HONOLULU -- The spoils at the Sony Open belonged to Kevin Na, a winner for the fourth straight season after coming from three shots behind with six holes to play for a one-shot victory with a birdie on the final hole.
The consolation prize belonged to Chris Kirk, and it felt like a win.
Kirk stepped away in May 2019 because of alcoholism and depression, a decision he feels saved himself, his family and his career. He was playing the final event of a medical extension the PGA Tour awarded him for lost time, and he delivered a 65 to finish one shot behind.
The birdie on the final hole gave him enough points to regain full status.
"It totally changes everything, being able to be back to picking my schedule like I'm used to over the last number of years," Kirk said. "I'm thankful God put me in a great situation, and you never know what's going to happen."
Na could have felt similarly.
The Sony Open is typically so crowded at the top that no one is safe and no one is ever out of it. Na looked to be out of it only when he missed a 6-foot birdie putt on the 11th and then three-putted for bogey from 40 feet on the 12th to fall three shots behind Brendan Steele.
He answered with three straight birdies, Steele faltered at Waialae for the second straight year and Na delivered the winning shot with a 5-wood from the rough that went just over the back of the green on the par-5 18th, leaving him a simple up-and-down for birdie and a 5-under 65.
"I was playing maybe a little bit more aggressive coming down the stretch, not worrying so much about second or third, more focused on just that -- winning," Na said. "Every year, I hope to win, and I expect to win on the right golf courses."
Kirk and Joaquin Niemann (66) finished one shot behind, and it felt good to only one of them. Niemann was runner-up for the second straight week in Hawaii. He finished the two Hawaii events at 45-under par without a trophy to show for it.
"Just another good week, so happy for that," Niemann said. He does leave Hawaii with $1,369,400 in earnings.
Na collected his fifth career victory on the PGA Tour. Na, who turned pro out of high school, didn't win until his eighth season. It was seven more seasons until he won again. Now, he's up to four seasons in a row.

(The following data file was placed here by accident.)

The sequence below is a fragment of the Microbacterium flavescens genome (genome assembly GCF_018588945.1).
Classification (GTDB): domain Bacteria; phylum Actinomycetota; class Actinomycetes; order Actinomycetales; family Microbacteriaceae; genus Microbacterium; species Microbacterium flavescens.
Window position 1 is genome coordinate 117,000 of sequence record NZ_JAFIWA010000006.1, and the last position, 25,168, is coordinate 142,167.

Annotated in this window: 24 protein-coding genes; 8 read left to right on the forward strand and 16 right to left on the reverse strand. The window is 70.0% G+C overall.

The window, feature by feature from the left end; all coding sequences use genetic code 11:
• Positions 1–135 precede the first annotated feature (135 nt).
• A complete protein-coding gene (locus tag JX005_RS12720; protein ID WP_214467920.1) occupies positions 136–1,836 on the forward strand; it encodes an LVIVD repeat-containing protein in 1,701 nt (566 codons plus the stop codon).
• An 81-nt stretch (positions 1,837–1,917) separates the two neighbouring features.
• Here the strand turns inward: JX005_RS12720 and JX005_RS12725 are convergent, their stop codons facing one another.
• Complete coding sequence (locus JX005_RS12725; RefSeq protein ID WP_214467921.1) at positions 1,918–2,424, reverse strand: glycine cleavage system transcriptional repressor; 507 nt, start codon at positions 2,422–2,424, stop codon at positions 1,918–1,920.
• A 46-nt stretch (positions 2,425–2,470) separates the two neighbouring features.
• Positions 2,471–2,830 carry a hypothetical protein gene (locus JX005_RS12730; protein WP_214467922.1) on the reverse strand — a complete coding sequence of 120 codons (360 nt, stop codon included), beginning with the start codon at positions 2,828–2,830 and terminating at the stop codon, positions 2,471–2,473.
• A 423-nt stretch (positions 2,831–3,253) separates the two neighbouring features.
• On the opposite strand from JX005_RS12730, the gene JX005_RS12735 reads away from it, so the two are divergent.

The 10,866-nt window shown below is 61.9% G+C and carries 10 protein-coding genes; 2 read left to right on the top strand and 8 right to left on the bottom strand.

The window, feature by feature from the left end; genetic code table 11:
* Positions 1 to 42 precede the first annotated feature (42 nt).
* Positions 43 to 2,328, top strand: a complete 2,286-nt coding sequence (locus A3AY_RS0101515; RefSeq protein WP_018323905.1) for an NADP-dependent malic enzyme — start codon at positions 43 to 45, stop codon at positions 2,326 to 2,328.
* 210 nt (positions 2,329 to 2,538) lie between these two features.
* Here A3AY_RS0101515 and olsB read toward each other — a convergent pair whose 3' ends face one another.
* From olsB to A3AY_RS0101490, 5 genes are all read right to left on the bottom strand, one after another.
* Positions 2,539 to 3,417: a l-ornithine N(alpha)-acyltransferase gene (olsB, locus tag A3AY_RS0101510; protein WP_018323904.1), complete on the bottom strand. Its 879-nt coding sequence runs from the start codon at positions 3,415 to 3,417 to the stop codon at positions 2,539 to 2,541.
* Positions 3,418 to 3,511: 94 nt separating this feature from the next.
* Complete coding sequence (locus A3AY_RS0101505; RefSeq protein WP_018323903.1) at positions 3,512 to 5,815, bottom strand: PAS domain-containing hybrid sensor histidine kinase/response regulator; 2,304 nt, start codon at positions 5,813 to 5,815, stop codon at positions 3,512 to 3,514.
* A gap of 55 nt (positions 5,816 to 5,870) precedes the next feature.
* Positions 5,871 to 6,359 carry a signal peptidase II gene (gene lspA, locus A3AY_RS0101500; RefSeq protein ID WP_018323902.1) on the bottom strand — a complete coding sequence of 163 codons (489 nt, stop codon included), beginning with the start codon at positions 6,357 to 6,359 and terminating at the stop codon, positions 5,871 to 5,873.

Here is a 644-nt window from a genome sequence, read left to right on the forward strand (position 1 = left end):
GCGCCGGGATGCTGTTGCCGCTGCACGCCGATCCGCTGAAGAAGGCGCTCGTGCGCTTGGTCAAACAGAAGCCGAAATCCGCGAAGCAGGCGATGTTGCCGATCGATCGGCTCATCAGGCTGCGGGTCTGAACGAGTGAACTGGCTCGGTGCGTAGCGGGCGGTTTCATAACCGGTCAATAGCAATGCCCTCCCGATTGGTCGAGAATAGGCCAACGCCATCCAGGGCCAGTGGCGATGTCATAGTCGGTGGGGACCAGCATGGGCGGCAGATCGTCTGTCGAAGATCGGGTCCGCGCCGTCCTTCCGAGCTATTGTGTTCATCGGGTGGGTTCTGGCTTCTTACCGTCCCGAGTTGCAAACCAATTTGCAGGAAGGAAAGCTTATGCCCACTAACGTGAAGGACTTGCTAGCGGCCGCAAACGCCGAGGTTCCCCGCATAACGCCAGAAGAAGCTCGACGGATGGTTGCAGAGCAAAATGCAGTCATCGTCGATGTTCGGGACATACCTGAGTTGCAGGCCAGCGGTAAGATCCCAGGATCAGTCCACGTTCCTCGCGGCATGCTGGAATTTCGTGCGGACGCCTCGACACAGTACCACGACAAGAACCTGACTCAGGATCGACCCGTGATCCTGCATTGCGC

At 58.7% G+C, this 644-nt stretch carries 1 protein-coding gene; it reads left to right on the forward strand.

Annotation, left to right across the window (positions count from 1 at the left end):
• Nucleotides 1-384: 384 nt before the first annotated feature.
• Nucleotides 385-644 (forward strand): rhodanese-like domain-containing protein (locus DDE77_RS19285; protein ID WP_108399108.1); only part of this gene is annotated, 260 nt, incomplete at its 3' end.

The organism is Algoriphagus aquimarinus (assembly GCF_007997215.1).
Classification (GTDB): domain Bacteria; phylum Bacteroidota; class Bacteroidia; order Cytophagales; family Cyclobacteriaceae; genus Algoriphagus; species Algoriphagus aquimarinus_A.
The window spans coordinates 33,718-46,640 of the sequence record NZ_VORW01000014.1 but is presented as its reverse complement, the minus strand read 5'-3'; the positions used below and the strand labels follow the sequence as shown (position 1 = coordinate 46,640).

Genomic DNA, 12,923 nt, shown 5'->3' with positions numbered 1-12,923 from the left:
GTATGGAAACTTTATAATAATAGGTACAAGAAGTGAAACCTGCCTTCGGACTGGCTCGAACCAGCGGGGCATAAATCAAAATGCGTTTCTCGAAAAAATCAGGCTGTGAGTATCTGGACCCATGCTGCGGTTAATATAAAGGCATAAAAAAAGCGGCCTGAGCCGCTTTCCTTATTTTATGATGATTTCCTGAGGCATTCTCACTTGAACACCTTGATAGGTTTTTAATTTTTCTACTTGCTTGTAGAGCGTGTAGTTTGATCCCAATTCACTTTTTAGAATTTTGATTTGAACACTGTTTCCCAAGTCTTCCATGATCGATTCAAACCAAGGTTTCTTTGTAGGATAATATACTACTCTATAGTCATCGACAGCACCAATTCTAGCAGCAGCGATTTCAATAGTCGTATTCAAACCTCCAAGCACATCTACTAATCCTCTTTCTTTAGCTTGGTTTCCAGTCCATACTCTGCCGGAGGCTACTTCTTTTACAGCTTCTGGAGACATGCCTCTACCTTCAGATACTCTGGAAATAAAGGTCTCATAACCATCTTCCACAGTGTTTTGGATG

"I think experience is the reason why I've been winning," he said. "When you do it again, you know it seems like the next one comes easier. ... I think more about winning since I've been winning more often."
It was hard to think that way when he was running out of time. From the rough left of the 13th, he hit his approach into just under 15 feet for the first of three straight birdies.
As for Steele, it was another year of disappointment in paradise, this one more of a slow leak. Steele last year had a two-shot lead with two to play and wound up losing in a playoff. This time, he made an 18-foot eagle putt on the ninth hole to take a three-shot lead into the back nine.
He hit driver on the 355-yard 10th and didn't quite clear a bunker, leaving an awkward lie. He put his wedge on the front of the green some 80 feet away and three-putted. His game was so tentative the rest of the way that he didn't have a birdie chance inside 30 feet until the 17th hole. That was from 10 feet to tie for the lead, and he missed that.
Steele also failed to birdie the 18th and closed with a 69.
"Totally changed the momentum," Steele said about his bogey on the 10th. "Every single shot I hit after that ended up with a weird lie. ... I think you just have to really take some positives out of this. Hard to see for me right now."
Na finished at 21-under 259 and is assured of returning to Hawaii for two weeks next year, starting with the Tournament of Champions at Kapalua. That course can be too big for him. Waialae proved to be a perfect fit.